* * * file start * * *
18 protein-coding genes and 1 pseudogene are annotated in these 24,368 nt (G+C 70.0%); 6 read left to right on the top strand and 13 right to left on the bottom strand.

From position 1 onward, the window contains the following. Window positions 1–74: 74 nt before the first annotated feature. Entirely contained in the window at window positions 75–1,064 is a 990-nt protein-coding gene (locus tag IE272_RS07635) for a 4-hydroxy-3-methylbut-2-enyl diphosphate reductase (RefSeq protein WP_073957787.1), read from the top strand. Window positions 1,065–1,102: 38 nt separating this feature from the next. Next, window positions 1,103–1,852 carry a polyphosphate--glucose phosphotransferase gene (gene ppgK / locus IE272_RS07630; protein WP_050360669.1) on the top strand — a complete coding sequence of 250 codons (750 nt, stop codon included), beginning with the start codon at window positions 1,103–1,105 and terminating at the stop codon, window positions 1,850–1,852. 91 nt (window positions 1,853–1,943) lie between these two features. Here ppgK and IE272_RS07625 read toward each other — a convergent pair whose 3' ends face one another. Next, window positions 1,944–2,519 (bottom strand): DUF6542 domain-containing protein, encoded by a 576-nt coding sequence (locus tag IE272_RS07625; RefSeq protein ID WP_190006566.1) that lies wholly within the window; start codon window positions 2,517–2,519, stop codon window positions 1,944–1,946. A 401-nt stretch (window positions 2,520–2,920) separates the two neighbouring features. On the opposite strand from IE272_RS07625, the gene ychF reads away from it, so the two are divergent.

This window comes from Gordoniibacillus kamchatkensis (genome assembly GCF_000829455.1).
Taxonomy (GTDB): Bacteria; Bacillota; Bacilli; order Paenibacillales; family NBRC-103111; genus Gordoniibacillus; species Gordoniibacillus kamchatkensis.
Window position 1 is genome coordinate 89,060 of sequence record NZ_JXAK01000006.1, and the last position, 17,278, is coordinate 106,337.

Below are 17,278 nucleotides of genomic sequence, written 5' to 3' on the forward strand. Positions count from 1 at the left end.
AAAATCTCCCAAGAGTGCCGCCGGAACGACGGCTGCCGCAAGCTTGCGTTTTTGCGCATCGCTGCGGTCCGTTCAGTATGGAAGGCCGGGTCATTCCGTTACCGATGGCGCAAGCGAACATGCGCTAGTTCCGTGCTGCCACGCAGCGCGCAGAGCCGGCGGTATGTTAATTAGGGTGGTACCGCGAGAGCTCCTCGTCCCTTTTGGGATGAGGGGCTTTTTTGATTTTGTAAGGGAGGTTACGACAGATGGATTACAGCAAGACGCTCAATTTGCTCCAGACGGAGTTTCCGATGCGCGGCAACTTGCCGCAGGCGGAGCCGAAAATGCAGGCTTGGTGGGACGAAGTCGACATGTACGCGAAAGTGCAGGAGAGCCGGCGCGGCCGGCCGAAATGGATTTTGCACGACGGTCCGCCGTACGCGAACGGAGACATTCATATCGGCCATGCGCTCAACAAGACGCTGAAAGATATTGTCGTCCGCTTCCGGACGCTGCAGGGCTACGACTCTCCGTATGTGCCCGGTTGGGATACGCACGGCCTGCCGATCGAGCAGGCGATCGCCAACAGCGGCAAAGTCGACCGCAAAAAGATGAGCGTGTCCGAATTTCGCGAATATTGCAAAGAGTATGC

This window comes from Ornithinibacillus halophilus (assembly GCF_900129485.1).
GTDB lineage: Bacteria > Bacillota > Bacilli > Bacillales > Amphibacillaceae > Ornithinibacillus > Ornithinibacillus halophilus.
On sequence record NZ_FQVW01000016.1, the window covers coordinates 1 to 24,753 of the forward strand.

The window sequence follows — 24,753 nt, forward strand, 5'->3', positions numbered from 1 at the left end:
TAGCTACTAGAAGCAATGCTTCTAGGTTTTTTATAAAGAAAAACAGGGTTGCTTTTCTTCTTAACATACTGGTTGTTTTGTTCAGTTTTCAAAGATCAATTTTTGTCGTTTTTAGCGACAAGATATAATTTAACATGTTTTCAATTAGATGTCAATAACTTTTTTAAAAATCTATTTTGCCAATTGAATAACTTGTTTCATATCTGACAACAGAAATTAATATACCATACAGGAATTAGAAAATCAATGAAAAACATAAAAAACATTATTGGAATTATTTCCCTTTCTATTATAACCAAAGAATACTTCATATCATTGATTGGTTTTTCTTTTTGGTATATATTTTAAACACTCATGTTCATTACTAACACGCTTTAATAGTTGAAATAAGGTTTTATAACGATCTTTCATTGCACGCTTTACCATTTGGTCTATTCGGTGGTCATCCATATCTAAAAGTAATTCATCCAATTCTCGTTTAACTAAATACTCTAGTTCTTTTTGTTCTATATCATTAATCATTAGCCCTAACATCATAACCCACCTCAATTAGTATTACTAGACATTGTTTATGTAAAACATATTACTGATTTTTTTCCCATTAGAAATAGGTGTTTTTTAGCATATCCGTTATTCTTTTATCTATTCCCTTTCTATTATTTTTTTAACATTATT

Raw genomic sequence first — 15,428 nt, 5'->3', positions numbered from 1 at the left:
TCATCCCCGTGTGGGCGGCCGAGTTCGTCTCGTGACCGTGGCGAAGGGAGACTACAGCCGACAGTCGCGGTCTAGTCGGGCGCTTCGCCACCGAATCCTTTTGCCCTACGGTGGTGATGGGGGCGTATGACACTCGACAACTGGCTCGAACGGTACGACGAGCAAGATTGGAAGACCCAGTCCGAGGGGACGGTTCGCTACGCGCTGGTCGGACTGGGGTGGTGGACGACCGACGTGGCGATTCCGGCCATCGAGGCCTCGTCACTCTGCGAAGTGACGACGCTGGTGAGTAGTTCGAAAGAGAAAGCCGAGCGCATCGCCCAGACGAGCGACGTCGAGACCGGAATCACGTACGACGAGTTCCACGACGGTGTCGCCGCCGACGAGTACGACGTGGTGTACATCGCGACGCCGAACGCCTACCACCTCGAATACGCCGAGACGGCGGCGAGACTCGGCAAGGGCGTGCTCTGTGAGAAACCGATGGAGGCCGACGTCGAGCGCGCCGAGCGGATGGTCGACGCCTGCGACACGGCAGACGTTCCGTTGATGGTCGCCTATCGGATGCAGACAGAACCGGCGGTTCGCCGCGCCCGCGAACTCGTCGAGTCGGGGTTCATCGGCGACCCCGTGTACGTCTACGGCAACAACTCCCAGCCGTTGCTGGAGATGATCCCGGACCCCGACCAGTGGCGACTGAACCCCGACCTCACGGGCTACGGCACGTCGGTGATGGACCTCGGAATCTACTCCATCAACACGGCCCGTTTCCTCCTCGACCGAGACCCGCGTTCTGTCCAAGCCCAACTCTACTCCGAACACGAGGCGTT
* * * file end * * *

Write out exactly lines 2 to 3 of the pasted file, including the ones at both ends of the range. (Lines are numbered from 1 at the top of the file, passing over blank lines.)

From position 1 onward, the window contains the following. Window positions 1–74: 74 nt before the first annotated feature. Entirely contained in the window at window positions 75–1,064 is a 990-nt protein-coding gene (locus tag IE272_RS07635) for a 4-hydroxy-3-methylbut-2-enyl diphosphate reductase (RefSeq protein WP_073957787.1), read from the top strand. Window positions 1,065–1,102: 38 nt separating this feature from the next. Next, window positions 1,103–1,852 carry a polyphosphate--glucose phosphotransferase gene (gene ppgK / locus IE272_RS07630; protein WP_050360669.1) on the top strand — a complete coding sequence of 250 codons (750 nt, stop codon included), beginning with the start codon at window positions 1,103–1,105 and terminating at the stop codon, window positions 1,850–1,852. 91 nt (window positions 1,853–1,943) lie between these two features. Here ppgK and IE272_RS07625 read toward each other — a convergent pair whose 3' ends face one another. Next, window positions 1,944–2,519 (bottom strand): DUF6542 domain-containing protein, encoded by a 576-nt coding sequence (locus tag IE272_RS07625; RefSeq protein ID WP_190006566.1) that lies wholly within the window; start codon window positions 2,517–2,519, stop codon window positions 1,944–1,946. A 401-nt stretch (window positions 2,520–2,920) separates the two neighbouring features. On the opposite strand from IE272_RS07625, the gene ychF reads away from it, so the two are divergent.

This window comes from Gordoniibacillus kamchatkensis (genome assembly GCF_000829455.1).